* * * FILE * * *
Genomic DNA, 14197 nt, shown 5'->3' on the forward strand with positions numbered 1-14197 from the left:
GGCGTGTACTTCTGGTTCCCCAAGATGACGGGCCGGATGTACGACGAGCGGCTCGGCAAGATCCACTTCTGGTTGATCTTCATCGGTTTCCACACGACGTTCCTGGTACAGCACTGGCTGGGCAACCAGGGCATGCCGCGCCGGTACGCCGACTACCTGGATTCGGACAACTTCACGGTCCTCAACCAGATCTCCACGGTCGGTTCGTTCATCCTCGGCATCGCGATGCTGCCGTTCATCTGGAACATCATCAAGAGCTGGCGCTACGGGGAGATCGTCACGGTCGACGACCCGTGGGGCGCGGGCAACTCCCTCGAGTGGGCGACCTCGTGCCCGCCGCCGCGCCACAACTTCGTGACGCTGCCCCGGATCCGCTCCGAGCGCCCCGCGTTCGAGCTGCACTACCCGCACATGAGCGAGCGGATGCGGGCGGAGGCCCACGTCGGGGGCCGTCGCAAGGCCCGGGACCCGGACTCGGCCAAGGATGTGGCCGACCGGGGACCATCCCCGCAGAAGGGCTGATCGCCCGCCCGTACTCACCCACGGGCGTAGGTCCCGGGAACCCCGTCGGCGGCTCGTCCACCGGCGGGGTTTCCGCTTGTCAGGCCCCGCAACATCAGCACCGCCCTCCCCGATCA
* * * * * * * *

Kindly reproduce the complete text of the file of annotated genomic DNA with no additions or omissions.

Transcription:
Genomic DNA, 14197 nt, shown 5'->3' on the forward strand with positions numbered 1-14197 from the left:
GGCGTGTACTTCTGGTTCCCCAAGATGACGGGCCGGATGTACGACGAGCGGCTCGGCAAGATCCACTTCTGGTTGATCTTCATCGGTTTCCACACGACGTTCCTGGTACAGCACTGGCTGGGCAACCAGGGCATGCCGCGCCGGTACGCCGACTACCTGGATTCGGACAACTTCACGGTCCTCAACCAGATCTCCACGGTCGGTTCGTTCATCCTCGGCATCGCGATGCTGCCGTTCATCTGGAACATCATCAAGAGCTGGCGCTACGGGGAGATCGTCACGGTCGACGACCCGTGGGGCGCGGGCAACTCCCTCGAGTGGGCGACCTCGTGCCCGCCGCCGCGCCACAACTTCGTGACGCTGCCCCGGATCCGCTCCGAGCGCCCCGCGTTCGAGCTGCACTACCCGCACATGAGCGAGCGGATGCGGGCGGAGGCCCACGTCGGGGGCCGTCGCAAGGCCCGGGACCCGGACTCGGCCAAGGATGTGGCCGACCGGGGACCATCCCCGCAGAAGGGCTGATCGCCCGCCCGTACTCACCCACGGGCGTAGGTCCCGGGAACCCCGTCGGCGGCTCGTCCACCGGCGGGGTTTCCGCTTGTCAGGCCCCGCAACATCAGCACCGCCCTCCCCGATCA